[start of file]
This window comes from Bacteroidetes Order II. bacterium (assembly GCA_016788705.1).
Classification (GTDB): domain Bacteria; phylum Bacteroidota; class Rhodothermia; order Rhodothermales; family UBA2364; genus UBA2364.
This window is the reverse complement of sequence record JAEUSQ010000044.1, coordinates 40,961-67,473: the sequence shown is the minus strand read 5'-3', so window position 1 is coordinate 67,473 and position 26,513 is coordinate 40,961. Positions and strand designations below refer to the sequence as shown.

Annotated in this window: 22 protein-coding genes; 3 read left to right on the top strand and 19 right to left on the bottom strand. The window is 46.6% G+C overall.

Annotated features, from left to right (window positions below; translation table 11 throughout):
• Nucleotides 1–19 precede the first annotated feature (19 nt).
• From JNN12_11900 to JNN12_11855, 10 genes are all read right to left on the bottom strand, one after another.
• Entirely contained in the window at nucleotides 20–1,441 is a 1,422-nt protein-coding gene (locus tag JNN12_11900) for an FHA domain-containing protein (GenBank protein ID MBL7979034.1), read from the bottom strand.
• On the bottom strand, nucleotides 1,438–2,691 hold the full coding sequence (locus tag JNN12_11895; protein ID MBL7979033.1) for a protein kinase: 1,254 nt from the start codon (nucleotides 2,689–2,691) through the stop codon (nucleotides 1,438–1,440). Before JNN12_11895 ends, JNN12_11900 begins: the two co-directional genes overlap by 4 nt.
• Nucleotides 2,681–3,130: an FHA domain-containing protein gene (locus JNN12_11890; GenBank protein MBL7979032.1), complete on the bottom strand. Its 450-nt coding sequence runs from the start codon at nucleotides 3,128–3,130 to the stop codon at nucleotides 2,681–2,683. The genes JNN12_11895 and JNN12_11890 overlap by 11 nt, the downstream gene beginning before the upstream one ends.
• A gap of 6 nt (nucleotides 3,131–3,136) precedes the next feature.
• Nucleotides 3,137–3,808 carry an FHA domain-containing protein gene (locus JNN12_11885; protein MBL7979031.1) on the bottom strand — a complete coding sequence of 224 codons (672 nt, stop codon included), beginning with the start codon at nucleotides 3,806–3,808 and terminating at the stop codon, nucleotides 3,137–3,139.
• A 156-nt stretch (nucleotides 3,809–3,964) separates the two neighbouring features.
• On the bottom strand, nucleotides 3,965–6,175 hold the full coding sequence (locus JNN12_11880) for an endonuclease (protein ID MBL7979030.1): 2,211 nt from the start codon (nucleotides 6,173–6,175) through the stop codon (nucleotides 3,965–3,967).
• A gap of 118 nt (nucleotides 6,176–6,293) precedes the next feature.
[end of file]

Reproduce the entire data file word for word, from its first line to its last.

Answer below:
This window comes from Bacteroidetes Order II. bacterium (assembly GCA_016788705.1).
Classification (GTDB): domain Bacteria; phylum Bacteroidota; class Rhodothermia; order Rhodothermales; family UBA2364; genus UBA2364.
This window is the reverse complement of sequence record JAEUSQ010000044.1, coordinates 40,961-67,473: the sequence shown is the minus strand read 5'-3', so window position 1 is coordinate 67,473 and position 26,513 is coordinate 40,961. Positions and strand designations below refer to the sequence as shown.

Annotated in this window: 22 protein-coding genes; 3 read left to right on the top strand and 19 right to left on the bottom strand. The window is 46.6% G+C overall.

Annotated features, from left to right (window positions below; translation table 11 throughout):
• Nucleotides 1–19 precede the first annotated feature (19 nt).
• From JNN12_11900 to JNN12_11855, 10 genes are all read right to left on the bottom strand, one after another.
• Entirely contained in the window at nucleotides 20–1,441 is a 1,422-nt protein-coding gene (locus tag JNN12_11900) for an FHA domain-containing protein (GenBank protein ID MBL7979034.1), read from the bottom strand.
• On the bottom strand, nucleotides 1,438–2,691 hold the full coding sequence (locus tag JNN12_11895; protein ID MBL7979033.1) for a protein kinase: 1,254 nt from the start codon (nucleotides 2,689–2,691) through the stop codon (nucleotides 1,438–1,440). Before JNN12_11895 ends, JNN12_11900 begins: the two co-directional genes overlap by 4 nt.
• Nucleotides 2,681–3,130: an FHA domain-containing protein gene (locus JNN12_11890; GenBank protein MBL7979032.1), complete on the bottom strand. Its 450-nt coding sequence runs from the start codon at nucleotides 3,128–3,130 to the stop codon at nucleotides 2,681–2,683. The genes JNN12_11895 and JNN12_11890 overlap by 11 nt, the downstream gene beginning before the upstream one ends.
• A gap of 6 nt (nucleotides 3,131–3,136) precedes the next feature.
• Nucleotides 3,137–3,808 carry an FHA domain-containing protein gene (locus JNN12_11885; protein MBL7979031.1) on the bottom strand — a complete coding sequence of 224 codons (672 nt, stop codon included), beginning with the start codon at nucleotides 3,806–3,808 and terminating at the stop codon, nucleotides 3,137–3,139.
• A 156-nt stretch (nucleotides 3,809–3,964) separates the two neighbouring features.
• On the bottom strand, nucleotides 3,965–6,175 hold the full coding sequence (locus JNN12_11880) for an endonuclease (protein ID MBL7979030.1): 2,211 nt from the start codon (nucleotides 6,173–6,175) through the stop codon (nucleotides 3,965–3,967).
• A gap of 118 nt (nucleotides 6,176–6,293) precedes the next feature.